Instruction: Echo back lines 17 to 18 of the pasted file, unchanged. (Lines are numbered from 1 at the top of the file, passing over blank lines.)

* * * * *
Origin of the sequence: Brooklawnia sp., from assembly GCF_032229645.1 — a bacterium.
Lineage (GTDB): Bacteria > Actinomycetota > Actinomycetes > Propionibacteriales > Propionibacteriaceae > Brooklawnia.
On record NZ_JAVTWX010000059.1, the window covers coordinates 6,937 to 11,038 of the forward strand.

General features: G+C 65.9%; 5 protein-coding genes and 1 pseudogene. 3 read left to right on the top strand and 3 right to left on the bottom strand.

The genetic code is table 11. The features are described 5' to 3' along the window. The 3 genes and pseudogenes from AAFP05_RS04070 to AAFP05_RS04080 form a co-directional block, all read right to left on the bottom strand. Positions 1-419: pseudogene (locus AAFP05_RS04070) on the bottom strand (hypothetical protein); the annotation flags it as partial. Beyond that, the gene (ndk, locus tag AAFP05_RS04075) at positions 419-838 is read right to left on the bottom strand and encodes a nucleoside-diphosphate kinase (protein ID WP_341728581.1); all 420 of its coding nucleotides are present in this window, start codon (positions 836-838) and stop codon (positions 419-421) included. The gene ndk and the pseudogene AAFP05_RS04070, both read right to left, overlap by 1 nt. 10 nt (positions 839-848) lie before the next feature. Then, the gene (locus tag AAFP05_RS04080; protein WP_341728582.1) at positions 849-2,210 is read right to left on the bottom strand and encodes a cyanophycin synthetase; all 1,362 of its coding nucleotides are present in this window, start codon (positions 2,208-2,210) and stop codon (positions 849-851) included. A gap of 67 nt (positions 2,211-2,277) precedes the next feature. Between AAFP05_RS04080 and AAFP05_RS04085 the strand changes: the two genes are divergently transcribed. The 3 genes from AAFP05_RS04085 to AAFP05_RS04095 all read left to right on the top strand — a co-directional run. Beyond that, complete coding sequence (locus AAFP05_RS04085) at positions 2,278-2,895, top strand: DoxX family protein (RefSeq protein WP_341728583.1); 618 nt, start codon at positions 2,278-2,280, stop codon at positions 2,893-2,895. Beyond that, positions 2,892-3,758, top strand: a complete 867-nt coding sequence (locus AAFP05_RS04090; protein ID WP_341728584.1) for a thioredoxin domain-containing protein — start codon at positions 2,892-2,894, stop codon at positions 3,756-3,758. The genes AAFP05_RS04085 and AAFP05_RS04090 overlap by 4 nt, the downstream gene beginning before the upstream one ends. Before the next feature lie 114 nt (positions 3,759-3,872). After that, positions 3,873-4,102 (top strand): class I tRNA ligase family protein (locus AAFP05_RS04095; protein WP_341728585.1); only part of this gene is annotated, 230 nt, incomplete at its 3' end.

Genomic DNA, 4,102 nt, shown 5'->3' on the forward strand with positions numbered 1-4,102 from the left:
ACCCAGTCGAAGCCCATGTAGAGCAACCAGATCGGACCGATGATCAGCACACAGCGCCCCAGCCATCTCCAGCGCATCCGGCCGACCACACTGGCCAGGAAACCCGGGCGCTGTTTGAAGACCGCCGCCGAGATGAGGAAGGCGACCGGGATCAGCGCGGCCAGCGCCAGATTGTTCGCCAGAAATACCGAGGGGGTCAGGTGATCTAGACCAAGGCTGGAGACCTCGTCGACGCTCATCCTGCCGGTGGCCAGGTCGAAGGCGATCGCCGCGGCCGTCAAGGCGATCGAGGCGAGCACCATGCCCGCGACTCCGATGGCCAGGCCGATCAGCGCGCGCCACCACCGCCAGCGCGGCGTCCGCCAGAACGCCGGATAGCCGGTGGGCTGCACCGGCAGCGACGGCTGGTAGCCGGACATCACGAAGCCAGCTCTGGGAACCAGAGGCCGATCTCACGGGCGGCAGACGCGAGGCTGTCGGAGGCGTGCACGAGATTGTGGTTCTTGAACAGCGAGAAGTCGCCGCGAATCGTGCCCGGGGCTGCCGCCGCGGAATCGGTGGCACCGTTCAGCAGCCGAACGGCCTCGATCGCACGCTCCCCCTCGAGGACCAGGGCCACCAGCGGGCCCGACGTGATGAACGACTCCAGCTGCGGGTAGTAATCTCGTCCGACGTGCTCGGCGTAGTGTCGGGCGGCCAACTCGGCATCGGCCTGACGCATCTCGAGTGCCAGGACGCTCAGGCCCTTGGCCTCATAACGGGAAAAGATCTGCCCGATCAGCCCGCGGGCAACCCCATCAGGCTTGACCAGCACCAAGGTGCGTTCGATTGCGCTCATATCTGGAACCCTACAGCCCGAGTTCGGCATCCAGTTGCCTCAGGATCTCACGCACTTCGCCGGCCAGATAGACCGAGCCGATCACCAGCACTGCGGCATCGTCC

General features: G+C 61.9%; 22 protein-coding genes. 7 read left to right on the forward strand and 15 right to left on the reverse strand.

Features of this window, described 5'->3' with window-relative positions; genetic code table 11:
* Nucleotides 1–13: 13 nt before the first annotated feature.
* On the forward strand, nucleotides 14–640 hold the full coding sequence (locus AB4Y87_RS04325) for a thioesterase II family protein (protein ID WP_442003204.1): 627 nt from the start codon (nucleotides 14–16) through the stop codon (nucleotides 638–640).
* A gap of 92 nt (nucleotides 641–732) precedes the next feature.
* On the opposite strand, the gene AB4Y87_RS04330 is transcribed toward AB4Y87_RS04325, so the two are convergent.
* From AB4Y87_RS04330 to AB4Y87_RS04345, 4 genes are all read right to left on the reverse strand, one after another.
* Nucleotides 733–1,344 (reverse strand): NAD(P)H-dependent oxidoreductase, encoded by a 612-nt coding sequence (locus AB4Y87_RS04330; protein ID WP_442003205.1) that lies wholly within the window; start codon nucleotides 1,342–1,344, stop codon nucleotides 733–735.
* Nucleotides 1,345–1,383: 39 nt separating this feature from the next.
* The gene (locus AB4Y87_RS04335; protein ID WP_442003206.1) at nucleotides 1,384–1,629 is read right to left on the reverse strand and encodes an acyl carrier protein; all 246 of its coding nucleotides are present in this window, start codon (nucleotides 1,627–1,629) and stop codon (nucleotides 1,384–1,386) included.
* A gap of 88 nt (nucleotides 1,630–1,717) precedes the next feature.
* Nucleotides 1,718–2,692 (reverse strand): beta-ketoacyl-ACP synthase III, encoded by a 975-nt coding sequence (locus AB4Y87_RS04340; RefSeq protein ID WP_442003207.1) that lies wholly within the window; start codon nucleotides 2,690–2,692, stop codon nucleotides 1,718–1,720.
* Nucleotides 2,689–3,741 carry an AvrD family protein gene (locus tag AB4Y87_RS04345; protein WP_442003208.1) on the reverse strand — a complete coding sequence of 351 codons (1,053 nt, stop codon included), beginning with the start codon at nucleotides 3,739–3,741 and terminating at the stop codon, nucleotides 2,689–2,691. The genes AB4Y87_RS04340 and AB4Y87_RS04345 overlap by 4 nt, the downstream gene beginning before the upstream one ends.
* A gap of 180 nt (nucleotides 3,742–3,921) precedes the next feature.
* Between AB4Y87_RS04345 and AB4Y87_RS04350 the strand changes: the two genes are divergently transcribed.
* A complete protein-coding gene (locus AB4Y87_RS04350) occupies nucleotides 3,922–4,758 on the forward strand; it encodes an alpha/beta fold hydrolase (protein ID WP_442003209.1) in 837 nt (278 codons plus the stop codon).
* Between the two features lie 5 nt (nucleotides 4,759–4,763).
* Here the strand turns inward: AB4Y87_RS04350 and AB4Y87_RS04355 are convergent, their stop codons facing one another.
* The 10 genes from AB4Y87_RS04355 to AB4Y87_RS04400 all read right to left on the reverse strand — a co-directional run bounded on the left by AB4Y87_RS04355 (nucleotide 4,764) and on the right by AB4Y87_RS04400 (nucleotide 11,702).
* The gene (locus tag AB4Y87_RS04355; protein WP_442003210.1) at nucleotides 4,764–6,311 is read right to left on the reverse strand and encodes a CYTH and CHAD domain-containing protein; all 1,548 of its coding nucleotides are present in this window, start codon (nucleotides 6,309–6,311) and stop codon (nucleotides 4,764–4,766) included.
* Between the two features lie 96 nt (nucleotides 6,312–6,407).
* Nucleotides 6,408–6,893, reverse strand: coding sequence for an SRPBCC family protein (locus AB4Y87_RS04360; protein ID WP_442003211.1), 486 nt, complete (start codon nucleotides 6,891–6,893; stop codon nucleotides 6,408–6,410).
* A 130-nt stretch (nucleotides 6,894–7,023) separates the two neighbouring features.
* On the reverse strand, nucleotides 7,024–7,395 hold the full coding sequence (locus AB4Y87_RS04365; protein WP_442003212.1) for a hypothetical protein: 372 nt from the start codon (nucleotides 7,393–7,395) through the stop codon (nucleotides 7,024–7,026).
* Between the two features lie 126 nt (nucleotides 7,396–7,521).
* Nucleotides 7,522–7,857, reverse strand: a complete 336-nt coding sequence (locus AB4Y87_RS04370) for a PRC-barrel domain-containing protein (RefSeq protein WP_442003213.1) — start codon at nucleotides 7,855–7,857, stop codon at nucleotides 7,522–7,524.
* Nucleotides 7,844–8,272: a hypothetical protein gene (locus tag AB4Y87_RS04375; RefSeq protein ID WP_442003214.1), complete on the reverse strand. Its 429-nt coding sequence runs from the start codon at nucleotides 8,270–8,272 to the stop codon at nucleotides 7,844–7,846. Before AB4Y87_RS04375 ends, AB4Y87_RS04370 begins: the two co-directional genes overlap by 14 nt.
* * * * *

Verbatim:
* The gene (locus AB4Y87_RS04335; protein ID WP_442003206.1) at nucleotides 1,384–1,629 is read right to left on the reverse strand and encodes an acyl carrier protein; all 246 of its coding nucleotides are present in this window, start codon (nucleotides 1,627–1,629) and stop codon (nucleotides 1,384–1,386) included.
* A gap of 88 nt (nucleotides 1,630–1,717) precedes the next feature.